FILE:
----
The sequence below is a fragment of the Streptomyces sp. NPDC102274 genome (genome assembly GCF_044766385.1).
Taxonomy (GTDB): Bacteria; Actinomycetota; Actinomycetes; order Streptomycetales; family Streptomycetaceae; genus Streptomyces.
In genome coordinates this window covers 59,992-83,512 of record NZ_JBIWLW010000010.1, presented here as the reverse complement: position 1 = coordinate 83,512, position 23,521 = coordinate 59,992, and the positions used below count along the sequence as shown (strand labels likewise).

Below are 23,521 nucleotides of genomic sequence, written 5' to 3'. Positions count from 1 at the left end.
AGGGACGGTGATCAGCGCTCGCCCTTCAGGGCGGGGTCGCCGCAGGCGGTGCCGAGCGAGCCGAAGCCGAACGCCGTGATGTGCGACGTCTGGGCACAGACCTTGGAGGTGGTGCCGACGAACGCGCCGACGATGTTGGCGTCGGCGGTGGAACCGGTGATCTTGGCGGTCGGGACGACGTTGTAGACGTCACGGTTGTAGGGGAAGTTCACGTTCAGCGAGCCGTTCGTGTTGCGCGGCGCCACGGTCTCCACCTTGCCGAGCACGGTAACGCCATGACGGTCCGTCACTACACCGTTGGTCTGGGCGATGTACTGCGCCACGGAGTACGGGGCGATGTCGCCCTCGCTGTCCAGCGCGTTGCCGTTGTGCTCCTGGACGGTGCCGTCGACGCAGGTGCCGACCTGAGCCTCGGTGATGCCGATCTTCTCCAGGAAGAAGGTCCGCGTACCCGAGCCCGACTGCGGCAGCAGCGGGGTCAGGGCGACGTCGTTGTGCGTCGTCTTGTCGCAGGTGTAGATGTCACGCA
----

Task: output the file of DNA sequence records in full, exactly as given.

The sequence below is a fragment of the Streptomyces sp. NPDC102274 genome (genome assembly GCF_044766385.1).
Taxonomy (GTDB): Bacteria; Actinomycetota; Actinomycetes; order Streptomycetales; family Streptomycetaceae; genus Streptomyces.
In genome coordinates this window covers 59,992-83,512 of record NZ_JBIWLW010000010.1, presented here as the reverse complement: position 1 = coordinate 83,512, position 23,521 = coordinate 59,992, and the positions used below count along the sequence as shown (strand labels likewise).

Below are 23,521 nucleotides of genomic sequence, written 5' to 3'. Positions count from 1 at the left end.
AGGGACGGTGATCAGCGCTCGCCCTTCAGGGCGGGGTCGCCGCAGGCGGTGCCGAGCGAGCCGAAGCCGAACGCCGTGATGTGCGACGTCTGGGCACAGACCTTGGAGGTGGTGCCGACGAACGCGCCGACGATGTTGGCGTCGGCGGTGGAACCGGTGATCTTGGCGGTCGGGACGACGTTGTAGACGTCACGGTTGTAGGGGAAGTTCACGTTCAGCGAGCCGTTCGTGTTGCGCGGCGCCACGGTCTCCACCTTGCCGAGCACGGTAACGCCATGACGGTCCGTCACTACACCGTTGGTCTGGGCGATGTACTGCGCCACGGAGTACGGGGCGATGTCGCCCTCGCTGTCCAGCGCGTTGCCGTTGTGCTCCTGGACGGTGCCGTCGACGCAGGTGCCGACCTGAGCCTCGGTGATGCCGATCTTCTCCAGGAAGAAGGTCCGCGTACCCGAGCCCGACTGCGGCAGCAGCGGGGTCAGGGCGACGTCGTTGTGCGTCGTCTTGTCGCAGGTGTAGATGTCACGCA